The greatest tribute to the wealth of the weaving industry is reflected in St Andrew's Church which was enlarged during the 15th century. Its impressive Perpendicular tower was built in 1436. For centuries the villages produced a red and white cloth known as Castlecombe. Cloth manufacture began to decline in the early 18th century when the diminutive By Brook was unable to power the larger machinery being introduced. People moved to the larger towns and Castle Combe became depopulated and returned to an agricultural existence. An annual fair, centred around the Market Cross, continued until 1904, and Castle Combe remained an 'estate' village until 1947 when the whole village was sold at auction.
The White Hart at Ford is the perfect halfway refuelling stop. Expect excellent real ales, interesting bar food and a riverside garden. In Castle Combe, head for the part-timbered 14th-century White Hart for cosy log fires, a summer patio garden and an extensive pub menu. Across the road, the more up-market Castle Inn offers a more contemporary menu. The impressive Manor House Hotel is the place to go for civilised afternoon teas.
St Andrew's Church, in Castle Combe, is worth closer inspection. On the parapet, note the 50 stone heads and the carving of a shuttle and scissors, the mark of the cloth industry put there by merchants who built the church. Inside, don't miss the rare faceless clock made by a local blacksmith in 1380, and the 13th-century tomb of Sir Walter de Dunstanville. Along the By Brook, note the former fulling mills and weavers' cottages at the remote and unspoilt hamlet of Long Dean.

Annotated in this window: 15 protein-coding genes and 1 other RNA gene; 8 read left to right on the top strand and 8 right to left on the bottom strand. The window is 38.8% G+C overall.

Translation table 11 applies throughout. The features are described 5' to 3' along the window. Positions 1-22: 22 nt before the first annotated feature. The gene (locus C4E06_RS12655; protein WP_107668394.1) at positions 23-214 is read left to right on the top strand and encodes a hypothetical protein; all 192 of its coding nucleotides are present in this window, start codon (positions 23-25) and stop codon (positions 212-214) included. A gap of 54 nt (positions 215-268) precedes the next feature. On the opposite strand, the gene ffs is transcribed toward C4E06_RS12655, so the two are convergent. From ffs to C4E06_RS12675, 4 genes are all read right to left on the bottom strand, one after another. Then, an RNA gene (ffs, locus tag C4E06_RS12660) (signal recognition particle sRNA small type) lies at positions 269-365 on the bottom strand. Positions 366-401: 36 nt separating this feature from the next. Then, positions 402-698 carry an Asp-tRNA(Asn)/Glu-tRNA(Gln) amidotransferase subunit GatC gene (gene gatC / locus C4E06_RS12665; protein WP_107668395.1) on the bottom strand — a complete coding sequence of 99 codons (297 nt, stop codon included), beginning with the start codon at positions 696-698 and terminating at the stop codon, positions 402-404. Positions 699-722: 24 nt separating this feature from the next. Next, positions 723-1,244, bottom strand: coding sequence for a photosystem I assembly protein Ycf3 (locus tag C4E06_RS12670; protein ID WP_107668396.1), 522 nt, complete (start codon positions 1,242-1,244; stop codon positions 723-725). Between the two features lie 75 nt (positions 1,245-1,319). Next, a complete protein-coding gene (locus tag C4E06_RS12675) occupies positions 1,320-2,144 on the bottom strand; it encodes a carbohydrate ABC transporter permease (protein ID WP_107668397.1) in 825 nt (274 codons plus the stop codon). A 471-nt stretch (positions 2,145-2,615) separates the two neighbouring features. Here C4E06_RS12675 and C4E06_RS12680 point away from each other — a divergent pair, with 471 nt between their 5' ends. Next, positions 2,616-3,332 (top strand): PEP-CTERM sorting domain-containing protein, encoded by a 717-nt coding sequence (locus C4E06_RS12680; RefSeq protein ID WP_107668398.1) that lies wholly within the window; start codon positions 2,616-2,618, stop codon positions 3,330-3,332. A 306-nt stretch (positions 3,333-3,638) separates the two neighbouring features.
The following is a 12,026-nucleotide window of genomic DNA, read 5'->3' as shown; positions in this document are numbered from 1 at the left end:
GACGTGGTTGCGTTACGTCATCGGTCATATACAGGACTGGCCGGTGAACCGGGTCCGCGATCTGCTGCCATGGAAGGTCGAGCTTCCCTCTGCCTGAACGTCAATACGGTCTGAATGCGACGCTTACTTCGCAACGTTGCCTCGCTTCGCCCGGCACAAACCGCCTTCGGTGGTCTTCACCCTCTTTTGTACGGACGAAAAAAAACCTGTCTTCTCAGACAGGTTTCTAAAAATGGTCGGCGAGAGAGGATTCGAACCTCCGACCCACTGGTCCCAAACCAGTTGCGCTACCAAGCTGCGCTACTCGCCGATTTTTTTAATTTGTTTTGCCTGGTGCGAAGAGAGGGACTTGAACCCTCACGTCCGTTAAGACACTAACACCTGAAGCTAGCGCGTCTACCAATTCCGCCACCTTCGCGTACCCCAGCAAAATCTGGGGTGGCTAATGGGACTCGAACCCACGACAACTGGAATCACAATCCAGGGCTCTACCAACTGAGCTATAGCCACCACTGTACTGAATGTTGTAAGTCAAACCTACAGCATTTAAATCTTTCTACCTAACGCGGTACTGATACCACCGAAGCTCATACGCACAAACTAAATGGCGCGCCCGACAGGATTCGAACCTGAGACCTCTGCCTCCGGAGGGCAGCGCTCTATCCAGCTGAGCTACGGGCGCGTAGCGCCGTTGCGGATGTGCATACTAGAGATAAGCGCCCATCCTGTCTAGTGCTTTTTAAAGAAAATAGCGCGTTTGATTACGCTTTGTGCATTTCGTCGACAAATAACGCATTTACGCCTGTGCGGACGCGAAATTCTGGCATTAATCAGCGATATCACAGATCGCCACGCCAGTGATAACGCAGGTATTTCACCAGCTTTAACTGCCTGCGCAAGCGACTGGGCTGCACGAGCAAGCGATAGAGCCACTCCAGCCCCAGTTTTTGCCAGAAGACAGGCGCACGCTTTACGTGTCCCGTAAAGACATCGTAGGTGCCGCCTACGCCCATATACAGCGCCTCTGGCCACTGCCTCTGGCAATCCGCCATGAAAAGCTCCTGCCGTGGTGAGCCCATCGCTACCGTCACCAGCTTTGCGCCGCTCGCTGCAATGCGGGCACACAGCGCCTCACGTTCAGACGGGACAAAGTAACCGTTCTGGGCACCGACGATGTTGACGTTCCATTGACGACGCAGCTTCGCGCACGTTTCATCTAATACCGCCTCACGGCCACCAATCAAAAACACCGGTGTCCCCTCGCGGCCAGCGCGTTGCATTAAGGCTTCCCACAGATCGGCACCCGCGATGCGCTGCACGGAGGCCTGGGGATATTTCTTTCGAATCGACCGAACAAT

Linger by the bridge over the By Brook and recall, if you've seen it, the 1966 film Dr Doolittle starring Rex Harrison. Although miles from the nearest coast, a jetty was built on the banks in front of the 17th-century cottages here to create a fishing harbour, complete with seven boats and plastic cobbles. Local people became 'extras' at ř2 10s per day, with meals, alcohol and clothes all thrown in. The film put Castle Combe firmly on the tourist map!